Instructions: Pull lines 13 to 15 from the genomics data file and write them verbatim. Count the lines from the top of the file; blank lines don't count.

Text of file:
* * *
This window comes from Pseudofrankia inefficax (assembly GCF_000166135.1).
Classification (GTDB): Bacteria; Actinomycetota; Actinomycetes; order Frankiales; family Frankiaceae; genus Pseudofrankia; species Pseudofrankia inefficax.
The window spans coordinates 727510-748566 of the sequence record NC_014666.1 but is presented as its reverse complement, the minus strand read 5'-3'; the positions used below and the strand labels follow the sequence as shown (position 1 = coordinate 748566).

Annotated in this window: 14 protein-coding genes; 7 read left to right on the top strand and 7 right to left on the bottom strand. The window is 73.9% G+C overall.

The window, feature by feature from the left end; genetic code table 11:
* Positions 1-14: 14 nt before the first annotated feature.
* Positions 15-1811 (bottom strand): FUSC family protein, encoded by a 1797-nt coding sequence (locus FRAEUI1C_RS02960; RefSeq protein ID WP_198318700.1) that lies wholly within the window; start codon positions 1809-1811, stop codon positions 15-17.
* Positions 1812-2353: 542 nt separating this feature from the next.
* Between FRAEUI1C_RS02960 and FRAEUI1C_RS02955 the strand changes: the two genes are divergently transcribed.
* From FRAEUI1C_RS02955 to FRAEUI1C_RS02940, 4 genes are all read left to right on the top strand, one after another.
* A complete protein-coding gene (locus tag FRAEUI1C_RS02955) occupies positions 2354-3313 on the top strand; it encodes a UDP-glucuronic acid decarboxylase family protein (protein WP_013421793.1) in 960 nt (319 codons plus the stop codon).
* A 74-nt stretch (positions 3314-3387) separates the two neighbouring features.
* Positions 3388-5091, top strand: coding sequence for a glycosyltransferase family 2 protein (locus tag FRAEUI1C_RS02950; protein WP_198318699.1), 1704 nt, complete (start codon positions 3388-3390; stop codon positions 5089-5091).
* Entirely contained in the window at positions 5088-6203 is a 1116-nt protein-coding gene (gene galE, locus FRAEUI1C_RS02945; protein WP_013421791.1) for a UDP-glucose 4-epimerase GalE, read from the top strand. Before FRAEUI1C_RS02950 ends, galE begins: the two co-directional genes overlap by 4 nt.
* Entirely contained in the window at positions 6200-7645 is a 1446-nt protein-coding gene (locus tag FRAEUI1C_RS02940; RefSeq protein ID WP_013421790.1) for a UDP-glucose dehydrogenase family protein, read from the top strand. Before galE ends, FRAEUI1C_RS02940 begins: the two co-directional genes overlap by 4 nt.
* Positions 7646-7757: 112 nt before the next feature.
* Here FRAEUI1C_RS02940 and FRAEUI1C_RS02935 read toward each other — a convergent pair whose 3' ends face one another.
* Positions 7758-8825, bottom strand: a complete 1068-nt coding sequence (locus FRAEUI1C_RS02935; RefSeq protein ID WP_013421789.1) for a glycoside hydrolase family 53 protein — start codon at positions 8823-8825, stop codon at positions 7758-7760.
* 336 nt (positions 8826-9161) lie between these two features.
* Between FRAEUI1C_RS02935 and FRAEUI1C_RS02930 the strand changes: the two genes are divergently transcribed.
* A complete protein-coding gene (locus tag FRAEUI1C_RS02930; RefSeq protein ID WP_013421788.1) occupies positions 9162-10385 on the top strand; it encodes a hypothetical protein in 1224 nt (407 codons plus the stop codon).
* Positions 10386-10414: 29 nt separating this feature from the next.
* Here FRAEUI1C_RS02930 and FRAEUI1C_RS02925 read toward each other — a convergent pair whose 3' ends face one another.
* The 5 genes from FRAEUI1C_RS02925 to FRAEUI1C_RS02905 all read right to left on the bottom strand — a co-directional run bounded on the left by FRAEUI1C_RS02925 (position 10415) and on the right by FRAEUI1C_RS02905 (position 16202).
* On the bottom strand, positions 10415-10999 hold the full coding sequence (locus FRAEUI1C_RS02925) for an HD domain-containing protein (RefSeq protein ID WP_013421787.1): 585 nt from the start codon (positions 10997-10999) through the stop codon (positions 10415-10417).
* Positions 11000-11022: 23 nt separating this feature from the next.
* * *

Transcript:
* Positions 3388-5091, top strand: coding sequence for a glycosyltransferase family 2 protein (locus tag FRAEUI1C_RS02950; protein WP_198318699.1), 1704 nt, complete (start codon positions 3388-3390; stop codon positions 5089-5091).
* Entirely contained in the window at positions 5088-6203 is a 1116-nt protein-coding gene (gene galE, locus FRAEUI1C_RS02945; protein WP_013421791.1) for a UDP-glucose 4-epimerase GalE, read from the top strand. Before FRAEUI1C_RS02950 ends, galE begins: the two co-directional genes overlap by 4 nt.
* Entirely contained in the window at positions 6200-7645 is a 1446-nt protein-coding gene (locus tag FRAEUI1C_RS02940; RefSeq protein ID WP_013421790.1) for a UDP-glucose dehydrogenase family protein, read from the top strand. Before galE ends, FRAEUI1C_RS02940 begins: the two co-directional genes overlap by 4 nt.